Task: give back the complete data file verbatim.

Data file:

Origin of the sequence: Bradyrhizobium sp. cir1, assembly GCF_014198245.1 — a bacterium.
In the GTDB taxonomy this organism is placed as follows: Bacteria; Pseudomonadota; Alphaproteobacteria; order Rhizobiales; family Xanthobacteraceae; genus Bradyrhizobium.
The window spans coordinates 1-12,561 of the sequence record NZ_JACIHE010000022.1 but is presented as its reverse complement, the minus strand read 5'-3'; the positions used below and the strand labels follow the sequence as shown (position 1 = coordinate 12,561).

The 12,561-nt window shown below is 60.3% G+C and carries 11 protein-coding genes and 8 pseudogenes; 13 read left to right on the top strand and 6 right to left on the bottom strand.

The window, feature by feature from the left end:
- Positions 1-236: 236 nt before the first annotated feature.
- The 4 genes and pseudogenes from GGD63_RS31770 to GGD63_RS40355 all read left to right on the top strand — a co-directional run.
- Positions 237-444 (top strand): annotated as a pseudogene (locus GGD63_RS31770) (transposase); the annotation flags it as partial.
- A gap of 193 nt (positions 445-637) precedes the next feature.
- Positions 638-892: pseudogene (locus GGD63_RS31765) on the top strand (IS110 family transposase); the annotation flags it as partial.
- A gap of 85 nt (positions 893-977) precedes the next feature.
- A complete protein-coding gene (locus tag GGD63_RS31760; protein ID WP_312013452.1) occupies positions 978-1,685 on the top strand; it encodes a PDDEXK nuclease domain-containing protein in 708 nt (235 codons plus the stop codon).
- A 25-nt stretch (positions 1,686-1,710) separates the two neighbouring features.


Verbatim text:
Origin of the sequence: Bradyrhizobium sp. cir1, assembly GCF_014198245.1 — a bacterium.
In the GTDB taxonomy this organism is placed as follows: Bacteria; Pseudomonadota; Alphaproteobacteria; order Rhizobiales; family Xanthobacteraceae; genus Bradyrhizobium.
The window spans coordinates 1-12,561 of the sequence record NZ_JACIHE010000022.1 but is presented as its reverse complement, the minus strand read 5'-3'; the positions used below and the strand labels follow the sequence as shown (position 1 = coordinate 12,561).

The 12,561-nt window shown below is 60.3% G+C and carries 11 protein-coding genes and 8 pseudogenes; 13 read left to right on the top strand and 6 right to left on the bottom strand.

The window, feature by feature from the left end:
- Positions 1-236: 236 nt before the first annotated feature.
- The 4 genes and pseudogenes from GGD63_RS31770 to GGD63_RS40355 all read left to right on the top strand — a co-directional run.
- Positions 237-444 (top strand): annotated as a pseudogene (locus GGD63_RS31770) (transposase); the annotation flags it as partial.
- A gap of 193 nt (positions 445-637) precedes the next feature.
- Positions 638-892: pseudogene (locus GGD63_RS31765) on the top strand (IS110 family transposase); the annotation flags it as partial.
- A gap of 85 nt (positions 893-977) precedes the next feature.
- A complete protein-coding gene (locus tag GGD63_RS31760; protein ID WP_312013452.1) occupies positions 978-1,685 on the top strand; it encodes a PDDEXK nuclease domain-containing protein in 708 nt (235 codons plus the stop codon).
- A 25-nt stretch (positions 1,686-1,710) separates the two neighbouring features.